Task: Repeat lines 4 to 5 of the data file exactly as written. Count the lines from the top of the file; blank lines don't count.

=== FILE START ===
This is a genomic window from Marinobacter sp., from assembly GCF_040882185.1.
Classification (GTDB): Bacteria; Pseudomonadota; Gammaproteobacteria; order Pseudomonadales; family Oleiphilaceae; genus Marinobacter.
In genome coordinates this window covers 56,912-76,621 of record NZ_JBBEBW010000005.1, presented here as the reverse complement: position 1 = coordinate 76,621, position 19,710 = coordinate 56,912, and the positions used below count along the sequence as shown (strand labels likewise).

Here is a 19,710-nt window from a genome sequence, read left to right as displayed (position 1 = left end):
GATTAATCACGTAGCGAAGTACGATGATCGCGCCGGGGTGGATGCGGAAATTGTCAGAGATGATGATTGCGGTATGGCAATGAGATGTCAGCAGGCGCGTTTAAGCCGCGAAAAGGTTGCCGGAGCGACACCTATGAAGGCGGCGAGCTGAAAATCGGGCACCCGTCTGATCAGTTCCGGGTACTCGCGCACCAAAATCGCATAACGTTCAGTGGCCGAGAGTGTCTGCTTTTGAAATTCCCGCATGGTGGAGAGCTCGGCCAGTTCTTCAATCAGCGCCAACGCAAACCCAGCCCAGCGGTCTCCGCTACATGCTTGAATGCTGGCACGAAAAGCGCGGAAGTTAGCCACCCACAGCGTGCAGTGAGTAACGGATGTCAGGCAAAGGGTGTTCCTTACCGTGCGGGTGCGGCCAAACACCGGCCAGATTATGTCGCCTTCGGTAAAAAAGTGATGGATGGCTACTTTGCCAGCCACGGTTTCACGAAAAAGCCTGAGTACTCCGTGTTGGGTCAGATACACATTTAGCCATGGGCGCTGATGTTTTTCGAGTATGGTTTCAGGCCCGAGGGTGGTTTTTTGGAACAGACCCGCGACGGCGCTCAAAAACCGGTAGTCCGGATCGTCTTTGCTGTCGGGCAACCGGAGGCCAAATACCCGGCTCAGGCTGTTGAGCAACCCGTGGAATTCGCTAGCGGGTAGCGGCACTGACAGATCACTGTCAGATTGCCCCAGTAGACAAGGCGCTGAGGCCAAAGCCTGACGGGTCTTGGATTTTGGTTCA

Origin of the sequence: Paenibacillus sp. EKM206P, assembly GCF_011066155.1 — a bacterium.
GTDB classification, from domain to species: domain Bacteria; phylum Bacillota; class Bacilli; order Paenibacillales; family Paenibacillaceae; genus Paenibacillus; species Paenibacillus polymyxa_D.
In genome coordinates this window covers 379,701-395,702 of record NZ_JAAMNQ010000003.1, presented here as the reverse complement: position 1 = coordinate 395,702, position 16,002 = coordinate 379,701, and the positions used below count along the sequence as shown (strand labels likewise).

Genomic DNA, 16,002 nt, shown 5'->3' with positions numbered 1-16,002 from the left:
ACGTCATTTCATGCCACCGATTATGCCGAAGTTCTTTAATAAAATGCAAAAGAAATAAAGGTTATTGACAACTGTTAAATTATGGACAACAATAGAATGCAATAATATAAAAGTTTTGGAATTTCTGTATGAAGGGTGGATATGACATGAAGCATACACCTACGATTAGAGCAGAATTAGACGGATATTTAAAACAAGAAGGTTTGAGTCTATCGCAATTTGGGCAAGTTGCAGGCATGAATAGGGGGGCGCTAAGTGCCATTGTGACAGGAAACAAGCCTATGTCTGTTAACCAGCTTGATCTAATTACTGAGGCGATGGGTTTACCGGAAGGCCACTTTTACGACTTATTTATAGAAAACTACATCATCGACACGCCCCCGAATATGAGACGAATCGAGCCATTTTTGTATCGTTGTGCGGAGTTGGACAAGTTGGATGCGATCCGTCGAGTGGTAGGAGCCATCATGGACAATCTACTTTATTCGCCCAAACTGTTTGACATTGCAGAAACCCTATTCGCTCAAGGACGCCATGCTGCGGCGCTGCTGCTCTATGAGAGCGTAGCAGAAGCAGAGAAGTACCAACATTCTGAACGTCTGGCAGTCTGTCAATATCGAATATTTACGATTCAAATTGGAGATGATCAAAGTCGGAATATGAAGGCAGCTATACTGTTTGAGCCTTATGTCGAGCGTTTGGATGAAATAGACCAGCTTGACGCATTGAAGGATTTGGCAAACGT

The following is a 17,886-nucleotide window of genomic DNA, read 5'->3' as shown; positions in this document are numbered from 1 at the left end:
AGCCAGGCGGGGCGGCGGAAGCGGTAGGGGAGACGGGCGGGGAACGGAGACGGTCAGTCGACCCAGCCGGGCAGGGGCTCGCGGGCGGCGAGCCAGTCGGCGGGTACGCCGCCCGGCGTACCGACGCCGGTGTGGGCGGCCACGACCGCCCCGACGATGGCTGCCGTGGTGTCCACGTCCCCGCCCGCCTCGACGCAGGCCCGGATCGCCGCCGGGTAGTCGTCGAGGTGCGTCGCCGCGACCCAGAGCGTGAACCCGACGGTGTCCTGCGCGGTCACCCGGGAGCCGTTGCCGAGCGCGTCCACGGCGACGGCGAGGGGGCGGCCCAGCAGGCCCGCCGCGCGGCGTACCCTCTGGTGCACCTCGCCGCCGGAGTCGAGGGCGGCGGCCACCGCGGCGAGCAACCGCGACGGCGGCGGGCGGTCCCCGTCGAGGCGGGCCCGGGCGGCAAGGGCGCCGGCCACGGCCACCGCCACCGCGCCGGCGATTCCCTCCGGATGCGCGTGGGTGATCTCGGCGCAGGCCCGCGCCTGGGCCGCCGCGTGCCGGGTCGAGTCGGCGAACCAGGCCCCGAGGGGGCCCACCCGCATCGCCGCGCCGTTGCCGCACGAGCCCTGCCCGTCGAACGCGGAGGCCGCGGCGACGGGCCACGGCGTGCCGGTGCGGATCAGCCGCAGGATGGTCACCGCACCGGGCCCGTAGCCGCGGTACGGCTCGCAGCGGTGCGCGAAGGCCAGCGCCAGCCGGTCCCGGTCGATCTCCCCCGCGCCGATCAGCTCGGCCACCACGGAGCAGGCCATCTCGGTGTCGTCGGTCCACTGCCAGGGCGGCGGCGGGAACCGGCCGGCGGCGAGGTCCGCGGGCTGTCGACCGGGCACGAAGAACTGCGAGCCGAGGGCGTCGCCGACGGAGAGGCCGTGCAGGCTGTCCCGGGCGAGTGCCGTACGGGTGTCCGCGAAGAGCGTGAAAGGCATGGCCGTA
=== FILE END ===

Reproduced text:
Here is a 19,710-nt window from a genome sequence, read left to right as displayed (position 1 = left end):
GATTAATCACGTAGCGAAGTACGATGATCGCGCCGGGGTGGATGCGGAAATTGTCAGAGATGATGATTGCGGTATGGCAATGAGATGTCAGCAGGCGCGTTTAAGCCGCGAAAAGGTTGCCGGAGCGACACCTATGAAGGCGGCGAGCTGAAAATCGGGCACCCGTCTGATCAGTTCCGGGTACTCGCGCACCAAAATCGCATAACGTTCAGTGGCCGAGAGTGTCTGCTTTTGAAATTCCCGCATGGTGGAGAGCTCGGCCAGTTCTTCAATCAGCGCCAACGCAAACCCAGCCCAGCGGTCTCCGCTACATGCTTGAATGCTGGCACGAAAAGCGCGGAAGTTAGCCACCCACAGCGTGCAGTGAGTAACGGATGTCAGGCAAAGGGTGTTCCTTACCGTGCGGGTGCGGCCAAACACCGGCCAGATTATGTCGCCTTCGGTAAAAAAGTGATGGATGGCTACTTTGCCAGCCACGGTTTCACGAAAAAGCCTGAGTACTCCGTGTTGGGTCAGATACACATTTAGCCATGGGCGCTGATGTTTTTCGAGTATGGTTTCAGGCCCGAGGGTGGTTTTTTGGAACAGACCCGCGACGGCGCTCAAAAACCGGTAGTCCGGATCGTCTTTGCTGTCGGGCAACCGGAGGCCAAATACCCGGCTCAGGCTGTTGAGCAACCCGTGGAATTCGCTAGCGGGTAGCGGCACTGACAGATCACTGTCAGATTGCCCCAGTAGACAAGGCGCTGAGGCCAAAGCCTGACGGGTCTTGGATTTTGGTTCA